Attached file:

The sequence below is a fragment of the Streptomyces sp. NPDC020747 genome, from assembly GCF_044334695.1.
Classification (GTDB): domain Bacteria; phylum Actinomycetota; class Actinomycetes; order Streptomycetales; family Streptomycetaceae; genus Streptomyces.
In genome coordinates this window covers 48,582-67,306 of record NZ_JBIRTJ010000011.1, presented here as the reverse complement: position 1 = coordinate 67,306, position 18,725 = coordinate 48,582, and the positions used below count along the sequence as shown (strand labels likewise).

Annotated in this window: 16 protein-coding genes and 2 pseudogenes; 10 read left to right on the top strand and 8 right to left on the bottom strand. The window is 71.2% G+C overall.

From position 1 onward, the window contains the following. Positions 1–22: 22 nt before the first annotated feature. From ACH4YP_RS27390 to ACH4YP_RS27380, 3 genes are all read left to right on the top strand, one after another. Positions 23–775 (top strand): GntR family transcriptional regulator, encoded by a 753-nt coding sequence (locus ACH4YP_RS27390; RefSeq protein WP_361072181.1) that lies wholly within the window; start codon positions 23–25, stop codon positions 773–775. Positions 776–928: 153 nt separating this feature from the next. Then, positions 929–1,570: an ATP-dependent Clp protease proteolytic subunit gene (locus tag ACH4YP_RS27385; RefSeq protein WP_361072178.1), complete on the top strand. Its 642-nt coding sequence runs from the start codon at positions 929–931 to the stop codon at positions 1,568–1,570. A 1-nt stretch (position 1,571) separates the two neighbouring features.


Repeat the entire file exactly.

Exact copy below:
The sequence below is a fragment of the Streptomyces sp. NPDC020747 genome, from assembly GCF_044334695.1.
Classification (GTDB): domain Bacteria; phylum Actinomycetota; class Actinomycetes; order Streptomycetales; family Streptomycetaceae; genus Streptomyces.
In genome coordinates this window covers 48,582-67,306 of record NZ_JBIRTJ010000011.1, presented here as the reverse complement: position 1 = coordinate 67,306, position 18,725 = coordinate 48,582, and the positions used below count along the sequence as shown (strand labels likewise).

Annotated in this window: 16 protein-coding genes and 2 pseudogenes; 10 read left to right on the top strand and 8 right to left on the bottom strand. The window is 71.2% G+C overall.

From position 1 onward, the window contains the following. Positions 1–22: 22 nt before the first annotated feature. From ACH4YP_RS27390 to ACH4YP_RS27380, 3 genes are all read left to right on the top strand, one after another. Positions 23–775 (top strand): GntR family transcriptional regulator, encoded by a 753-nt coding sequence (locus ACH4YP_RS27390; RefSeq protein WP_361072181.1) that lies wholly within the window; start codon positions 23–25, stop codon positions 773–775. Positions 776–928: 153 nt separating this feature from the next. Then, positions 929–1,570: an ATP-dependent Clp protease proteolytic subunit gene (locus tag ACH4YP_RS27385; RefSeq protein WP_361072178.1), complete on the top strand. Its 642-nt coding sequence runs from the start codon at positions 929–931 to the stop codon at positions 1,568–1,570. A 1-nt stretch (position 1,571) separates the two neighbouring features.